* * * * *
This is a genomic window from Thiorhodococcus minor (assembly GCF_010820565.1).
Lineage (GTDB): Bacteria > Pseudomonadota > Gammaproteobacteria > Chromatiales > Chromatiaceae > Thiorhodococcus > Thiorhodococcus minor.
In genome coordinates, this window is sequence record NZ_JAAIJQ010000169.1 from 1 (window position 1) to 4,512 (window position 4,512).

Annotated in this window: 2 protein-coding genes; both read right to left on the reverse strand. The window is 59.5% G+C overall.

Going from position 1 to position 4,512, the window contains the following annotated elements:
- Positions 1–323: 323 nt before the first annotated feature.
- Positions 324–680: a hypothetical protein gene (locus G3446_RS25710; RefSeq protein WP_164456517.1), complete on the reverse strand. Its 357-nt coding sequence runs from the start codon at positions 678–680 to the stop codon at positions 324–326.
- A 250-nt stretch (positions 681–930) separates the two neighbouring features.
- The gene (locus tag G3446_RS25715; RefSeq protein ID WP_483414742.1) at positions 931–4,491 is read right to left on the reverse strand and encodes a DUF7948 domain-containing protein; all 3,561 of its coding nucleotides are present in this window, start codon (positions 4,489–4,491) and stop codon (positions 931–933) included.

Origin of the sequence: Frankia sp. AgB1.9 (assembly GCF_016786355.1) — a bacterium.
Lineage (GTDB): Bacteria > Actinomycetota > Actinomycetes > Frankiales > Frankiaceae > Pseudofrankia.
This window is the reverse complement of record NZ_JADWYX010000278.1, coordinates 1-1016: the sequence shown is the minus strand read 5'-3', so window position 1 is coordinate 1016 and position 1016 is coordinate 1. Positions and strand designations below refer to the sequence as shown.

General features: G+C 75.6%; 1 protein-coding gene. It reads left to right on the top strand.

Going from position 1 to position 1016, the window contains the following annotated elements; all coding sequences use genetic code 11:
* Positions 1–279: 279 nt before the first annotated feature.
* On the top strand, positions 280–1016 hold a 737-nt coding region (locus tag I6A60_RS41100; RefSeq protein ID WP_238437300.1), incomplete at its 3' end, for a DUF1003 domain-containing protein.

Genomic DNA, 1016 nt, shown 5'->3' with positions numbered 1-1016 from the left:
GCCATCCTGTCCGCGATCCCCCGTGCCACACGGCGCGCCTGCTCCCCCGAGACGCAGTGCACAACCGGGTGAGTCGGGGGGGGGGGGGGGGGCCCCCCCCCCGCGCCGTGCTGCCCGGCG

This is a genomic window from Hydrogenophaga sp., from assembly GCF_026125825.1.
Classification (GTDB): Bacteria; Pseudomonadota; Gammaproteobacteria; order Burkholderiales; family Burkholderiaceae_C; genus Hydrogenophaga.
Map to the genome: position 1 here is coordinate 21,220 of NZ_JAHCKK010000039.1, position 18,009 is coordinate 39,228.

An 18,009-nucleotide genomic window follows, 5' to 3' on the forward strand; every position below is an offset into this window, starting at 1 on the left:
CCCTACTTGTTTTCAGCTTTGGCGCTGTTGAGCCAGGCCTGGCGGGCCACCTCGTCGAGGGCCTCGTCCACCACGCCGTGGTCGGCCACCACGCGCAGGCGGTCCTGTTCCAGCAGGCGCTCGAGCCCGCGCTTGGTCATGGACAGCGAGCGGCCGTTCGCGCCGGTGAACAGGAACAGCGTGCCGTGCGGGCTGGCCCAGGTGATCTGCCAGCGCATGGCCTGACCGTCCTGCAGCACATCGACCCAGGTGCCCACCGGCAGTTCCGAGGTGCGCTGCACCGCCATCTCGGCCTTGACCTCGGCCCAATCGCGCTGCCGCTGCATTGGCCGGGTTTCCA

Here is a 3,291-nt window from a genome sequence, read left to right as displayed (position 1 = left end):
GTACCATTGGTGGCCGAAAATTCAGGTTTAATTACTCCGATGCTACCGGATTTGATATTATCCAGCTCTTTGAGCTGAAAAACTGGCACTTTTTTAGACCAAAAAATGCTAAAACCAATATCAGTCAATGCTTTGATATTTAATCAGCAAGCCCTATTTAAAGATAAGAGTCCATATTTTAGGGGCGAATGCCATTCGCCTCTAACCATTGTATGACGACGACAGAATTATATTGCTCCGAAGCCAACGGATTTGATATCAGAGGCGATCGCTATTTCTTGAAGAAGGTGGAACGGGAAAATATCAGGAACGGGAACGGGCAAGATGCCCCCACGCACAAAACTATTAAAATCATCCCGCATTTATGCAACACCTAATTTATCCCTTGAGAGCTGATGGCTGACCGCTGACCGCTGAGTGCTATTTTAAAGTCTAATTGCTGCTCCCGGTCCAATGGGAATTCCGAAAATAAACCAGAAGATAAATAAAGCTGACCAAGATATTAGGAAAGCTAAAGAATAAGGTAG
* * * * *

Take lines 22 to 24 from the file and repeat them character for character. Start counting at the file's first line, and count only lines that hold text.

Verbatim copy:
An 18,009-nucleotide genomic window follows, 5' to 3' on the forward strand; every position below is an offset into this window, starting at 1 on the left:
CCCTACTTGTTTTCAGCTTTGGCGCTGTTGAGCCAGGCCTGGCGGGCCACCTCGTCGAGGGCCTCGTCCACCACGCCGTGGTCGGCCACCACGCGCAGGCGGTCCTGTTCCAGCAGGCGCTCGAGCCCGCGCTTGGTCATGGACAGCGAGCGGCCGTTCGCGCCGGTGAACAGGAACAGCGTGCCGTGCGGGCTGGCCCAGGTGATCTGCCAGCGCATGGCCTGACCGTCCTGCAGCACATCGACCCAGGTGCCCACCGGCAGTTCCGAGGTGCGCTGCACCGCCATCTCGGCCTTGACCTCGGCCCAATCGCGCTGCCGCTGCATTGGCCGGGTTTCCA

Here is a 3,291-nt window from a genome sequence, read left to right as displayed (position 1 = left end):